Roll out tight spots
As athletes (or aspiring athletes), we spend some serious moola on equipment ranging from bikes to fancy helmets to GPS workout trackers. But a foam roller? We're talking 20 bucks(ish). Not too much to ask for something that will help prevent injuries and crank up your performance.
One person you don't need to lecture about this is Justin Price, a personal trainer and creator of The BioMechanics Method, a system of exercises for chronic pain. He has several tools that he uses on clients, including athletes, but by far the most efficient at stretching muscles is the foam roller. "The foam roller's large surface area, round shape and spongy texture are ideal for targeting large muscle groups and dispersing the pressure to the entire area," Price said. "If you only have 10 minutes, spend that time rolling around on the foam roller before a workout."
The most important benefit is straight-up injury prevention. "When you try to move a part of your body that's tight, the motion will come from another, more mobile area, such as a joint," Price said. "The foam roller helps loosen up restrictions in your muscles to prevent injury-causing compensations."
It will also up your game. When you exercise -- especially if you strength-train -- you create micro tears in your muscles. As your body repairs itself, you become stronger. But along the way, these tears also create small bundles of scar tissue that make your muscles tight. Regularly foam rolling helps break down those bundles so your muscles can stretch farther.
Think of your muscles as a bungee cord: The more your muscles can stretch, the more potential energy they can store, and the more power they'll have when you put them into action. In tennis, for instance, a backswing stretches all of the muscles across your chest, forearm and torso. The more those muscles can stretch, the more Serena-like your swing will be when you let it rip.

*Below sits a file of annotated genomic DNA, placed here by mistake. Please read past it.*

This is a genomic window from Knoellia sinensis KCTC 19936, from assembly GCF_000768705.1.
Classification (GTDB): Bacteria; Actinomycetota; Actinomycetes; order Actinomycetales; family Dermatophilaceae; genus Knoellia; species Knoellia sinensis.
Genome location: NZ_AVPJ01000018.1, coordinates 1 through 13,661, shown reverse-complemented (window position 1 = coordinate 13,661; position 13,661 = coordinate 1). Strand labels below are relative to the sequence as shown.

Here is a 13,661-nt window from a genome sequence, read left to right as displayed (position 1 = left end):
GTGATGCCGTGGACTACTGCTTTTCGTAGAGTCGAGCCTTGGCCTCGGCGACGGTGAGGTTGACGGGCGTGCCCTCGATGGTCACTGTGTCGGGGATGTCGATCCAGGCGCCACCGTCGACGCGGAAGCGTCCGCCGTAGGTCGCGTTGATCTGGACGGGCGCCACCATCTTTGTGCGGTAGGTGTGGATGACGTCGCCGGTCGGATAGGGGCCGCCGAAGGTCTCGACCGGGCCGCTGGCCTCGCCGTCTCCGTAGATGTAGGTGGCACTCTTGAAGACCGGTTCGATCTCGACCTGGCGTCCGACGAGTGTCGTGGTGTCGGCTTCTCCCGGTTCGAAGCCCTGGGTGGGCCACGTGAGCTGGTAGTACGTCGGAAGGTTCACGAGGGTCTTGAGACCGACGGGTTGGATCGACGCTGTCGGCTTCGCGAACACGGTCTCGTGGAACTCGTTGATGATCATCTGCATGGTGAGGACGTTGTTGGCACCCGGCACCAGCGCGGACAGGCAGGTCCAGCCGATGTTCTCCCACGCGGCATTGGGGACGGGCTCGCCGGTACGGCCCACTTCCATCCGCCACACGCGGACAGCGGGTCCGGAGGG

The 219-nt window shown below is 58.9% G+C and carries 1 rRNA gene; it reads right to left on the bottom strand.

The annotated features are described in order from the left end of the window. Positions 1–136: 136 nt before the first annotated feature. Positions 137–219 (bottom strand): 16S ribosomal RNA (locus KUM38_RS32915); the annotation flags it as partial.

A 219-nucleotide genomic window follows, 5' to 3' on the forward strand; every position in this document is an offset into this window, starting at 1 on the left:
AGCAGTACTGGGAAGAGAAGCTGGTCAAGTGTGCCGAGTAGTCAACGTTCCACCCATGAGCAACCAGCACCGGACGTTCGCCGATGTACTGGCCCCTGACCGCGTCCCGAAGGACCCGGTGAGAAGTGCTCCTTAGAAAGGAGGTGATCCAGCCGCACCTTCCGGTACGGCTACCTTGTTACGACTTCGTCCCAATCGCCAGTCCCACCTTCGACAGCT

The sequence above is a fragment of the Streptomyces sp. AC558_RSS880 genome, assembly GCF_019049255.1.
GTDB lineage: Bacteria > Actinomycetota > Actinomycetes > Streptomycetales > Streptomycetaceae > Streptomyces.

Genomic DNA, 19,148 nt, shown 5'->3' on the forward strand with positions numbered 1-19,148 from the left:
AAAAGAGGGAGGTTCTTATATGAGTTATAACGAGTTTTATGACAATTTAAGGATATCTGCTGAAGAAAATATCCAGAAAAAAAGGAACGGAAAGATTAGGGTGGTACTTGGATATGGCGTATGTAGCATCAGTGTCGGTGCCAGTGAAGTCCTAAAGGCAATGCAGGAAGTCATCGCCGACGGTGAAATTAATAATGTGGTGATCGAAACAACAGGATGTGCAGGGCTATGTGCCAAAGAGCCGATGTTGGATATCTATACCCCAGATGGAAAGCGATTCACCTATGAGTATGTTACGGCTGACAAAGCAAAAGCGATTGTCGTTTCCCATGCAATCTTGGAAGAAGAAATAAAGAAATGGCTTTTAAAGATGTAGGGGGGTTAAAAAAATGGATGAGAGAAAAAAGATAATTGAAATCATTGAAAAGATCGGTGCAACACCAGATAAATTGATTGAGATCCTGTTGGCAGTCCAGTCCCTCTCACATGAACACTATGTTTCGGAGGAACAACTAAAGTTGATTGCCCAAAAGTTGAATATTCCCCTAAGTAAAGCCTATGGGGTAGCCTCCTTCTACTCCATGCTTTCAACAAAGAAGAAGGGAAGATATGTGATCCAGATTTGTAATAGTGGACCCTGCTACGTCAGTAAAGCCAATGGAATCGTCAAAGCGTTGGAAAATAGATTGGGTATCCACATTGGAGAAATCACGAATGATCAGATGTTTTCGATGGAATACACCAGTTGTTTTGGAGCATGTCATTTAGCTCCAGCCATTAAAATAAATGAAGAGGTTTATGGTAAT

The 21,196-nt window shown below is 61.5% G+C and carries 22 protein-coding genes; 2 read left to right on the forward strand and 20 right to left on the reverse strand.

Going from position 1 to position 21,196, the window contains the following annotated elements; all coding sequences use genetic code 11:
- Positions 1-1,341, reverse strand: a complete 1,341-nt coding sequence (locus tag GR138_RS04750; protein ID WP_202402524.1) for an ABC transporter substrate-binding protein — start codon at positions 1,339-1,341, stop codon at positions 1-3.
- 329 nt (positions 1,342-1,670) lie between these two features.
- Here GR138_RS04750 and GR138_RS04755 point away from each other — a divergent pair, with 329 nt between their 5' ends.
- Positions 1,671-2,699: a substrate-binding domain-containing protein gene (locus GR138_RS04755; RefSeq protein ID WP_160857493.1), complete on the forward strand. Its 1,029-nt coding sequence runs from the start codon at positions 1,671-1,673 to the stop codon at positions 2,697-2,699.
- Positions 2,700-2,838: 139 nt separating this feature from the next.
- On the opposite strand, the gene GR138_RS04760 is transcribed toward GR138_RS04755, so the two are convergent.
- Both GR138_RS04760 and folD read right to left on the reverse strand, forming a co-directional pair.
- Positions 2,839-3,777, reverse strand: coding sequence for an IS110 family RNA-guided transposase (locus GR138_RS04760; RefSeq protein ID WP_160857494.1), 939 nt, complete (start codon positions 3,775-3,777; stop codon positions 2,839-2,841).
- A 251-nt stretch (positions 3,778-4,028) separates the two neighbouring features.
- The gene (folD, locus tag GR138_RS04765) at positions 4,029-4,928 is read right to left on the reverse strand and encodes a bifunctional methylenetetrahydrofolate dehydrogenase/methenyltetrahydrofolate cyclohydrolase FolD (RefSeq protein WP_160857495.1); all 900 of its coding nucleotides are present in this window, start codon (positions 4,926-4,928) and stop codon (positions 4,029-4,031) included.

Here are the four foam rolling exercises that Price recommends every athlete do before a workout:
Stretch your: Quads
Place the foam roller perpendicular to one leg and lie over it (your belly should be pointed toward the floor). The pressure should be on the thigh. Find a sore spot, and hold your body weight on it for several seconds to help the tissues release. Continue rolling the roller to different sore spots on the upper leg.
Stretch your: Iliotibial Band (IT Band)
Lie with the outside of one leg on top of the foam roller. (The roller should be perpendicular to the leg.) Stack your hips and rest the bottom forearm on the floor. Place the top leg in front of the body, and rest the foot on the floor to help you balance. Roll from hip to knee without going below the knee.
Stretch your: Gluteal complex
Sit on a foam roller and lean your body to one side to place the weight on the glute muscles on that side. Pull your knee to your chest on the side you are sitting and roll back and forth to stretch the muscles of that area.
Stretch your: Upper back and shoulders
Lie down with your back on the foam roller (the roller should be perpendicular to your torso). Place your hands behind your head, as if you are doing a sit-up. Bend your knees, tuck your hips under and lift your pelvis so it's hovering just above the floor (this will allow you to roll more easily.) Roll up and down the spine.